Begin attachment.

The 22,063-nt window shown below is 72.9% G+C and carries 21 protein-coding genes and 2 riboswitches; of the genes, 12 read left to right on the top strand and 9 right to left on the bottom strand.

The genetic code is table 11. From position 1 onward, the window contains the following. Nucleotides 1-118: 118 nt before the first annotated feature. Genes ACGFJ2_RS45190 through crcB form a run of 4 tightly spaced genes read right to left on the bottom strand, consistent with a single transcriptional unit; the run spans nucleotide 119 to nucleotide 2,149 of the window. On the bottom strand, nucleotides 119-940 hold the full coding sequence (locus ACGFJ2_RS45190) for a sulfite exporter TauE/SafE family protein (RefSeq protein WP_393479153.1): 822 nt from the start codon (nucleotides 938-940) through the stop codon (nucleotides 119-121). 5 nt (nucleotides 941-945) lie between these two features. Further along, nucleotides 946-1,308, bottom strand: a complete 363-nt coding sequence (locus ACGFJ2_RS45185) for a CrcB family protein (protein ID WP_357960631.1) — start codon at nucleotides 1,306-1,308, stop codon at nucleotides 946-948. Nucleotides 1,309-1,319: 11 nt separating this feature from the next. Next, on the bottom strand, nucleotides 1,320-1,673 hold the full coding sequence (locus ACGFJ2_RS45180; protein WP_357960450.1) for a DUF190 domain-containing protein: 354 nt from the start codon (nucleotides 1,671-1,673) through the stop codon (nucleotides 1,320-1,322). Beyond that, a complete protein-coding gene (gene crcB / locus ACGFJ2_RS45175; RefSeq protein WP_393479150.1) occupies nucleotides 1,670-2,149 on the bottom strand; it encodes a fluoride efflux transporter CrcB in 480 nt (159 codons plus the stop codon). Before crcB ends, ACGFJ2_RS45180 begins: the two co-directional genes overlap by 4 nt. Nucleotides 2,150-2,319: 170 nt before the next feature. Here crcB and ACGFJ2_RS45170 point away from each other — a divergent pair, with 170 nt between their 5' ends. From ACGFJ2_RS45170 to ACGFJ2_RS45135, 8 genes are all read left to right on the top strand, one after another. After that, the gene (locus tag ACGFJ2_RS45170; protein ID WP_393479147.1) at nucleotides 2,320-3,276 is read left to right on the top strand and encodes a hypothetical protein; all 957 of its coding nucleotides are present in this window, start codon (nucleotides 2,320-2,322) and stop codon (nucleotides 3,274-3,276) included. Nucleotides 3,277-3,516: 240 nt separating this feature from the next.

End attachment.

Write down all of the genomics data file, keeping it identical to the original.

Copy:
The 22,063-nt window shown below is 72.9% G+C and carries 21 protein-coding genes and 2 riboswitches; of the genes, 12 read left to right on the top strand and 9 right to left on the bottom strand.

The genetic code is table 11. From position 1 onward, the window contains the following. Nucleotides 1-118: 118 nt before the first annotated feature. Genes ACGFJ2_RS45190 through crcB form a run of 4 tightly spaced genes read right to left on the bottom strand, consistent with a single transcriptional unit; the run spans nucleotide 119 to nucleotide 2,149 of the window. On the bottom strand, nucleotides 119-940 hold the full coding sequence (locus ACGFJ2_RS45190) for a sulfite exporter TauE/SafE family protein (RefSeq protein WP_393479153.1): 822 nt from the start codon (nucleotides 938-940) through the stop codon (nucleotides 119-121). 5 nt (nucleotides 941-945) lie between these two features. Further along, nucleotides 946-1,308, bottom strand: a complete 363-nt coding sequence (locus ACGFJ2_RS45185) for a CrcB family protein (protein ID WP_357960631.1) — start codon at nucleotides 1,306-1,308, stop codon at nucleotides 946-948. Nucleotides 1,309-1,319: 11 nt separating this feature from the next. Next, on the bottom strand, nucleotides 1,320-1,673 hold the full coding sequence (locus ACGFJ2_RS45180; protein WP_357960450.1) for a DUF190 domain-containing protein: 354 nt from the start codon (nucleotides 1,671-1,673) through the stop codon (nucleotides 1,320-1,322). Beyond that, a complete protein-coding gene (gene crcB / locus ACGFJ2_RS45175; RefSeq protein WP_393479150.1) occupies nucleotides 1,670-2,149 on the bottom strand; it encodes a fluoride efflux transporter CrcB in 480 nt (159 codons plus the stop codon). Before crcB ends, ACGFJ2_RS45180 begins: the two co-directional genes overlap by 4 nt. Nucleotides 2,150-2,319: 170 nt before the next feature. Here crcB and ACGFJ2_RS45170 point away from each other — a divergent pair, with 170 nt between their 5' ends. From ACGFJ2_RS45170 to ACGFJ2_RS45135, 8 genes are all read left to right on the top strand, one after another. After that, the gene (locus tag ACGFJ2_RS45170; protein ID WP_393479147.1) at nucleotides 2,320-3,276 is read left to right on the top strand and encodes a hypothetical protein; all 957 of its coding nucleotides are present in this window, start codon (nucleotides 2,320-2,322) and stop codon (nucleotides 3,274-3,276) included. Nucleotides 3,277-3,516: 240 nt separating this feature from the next.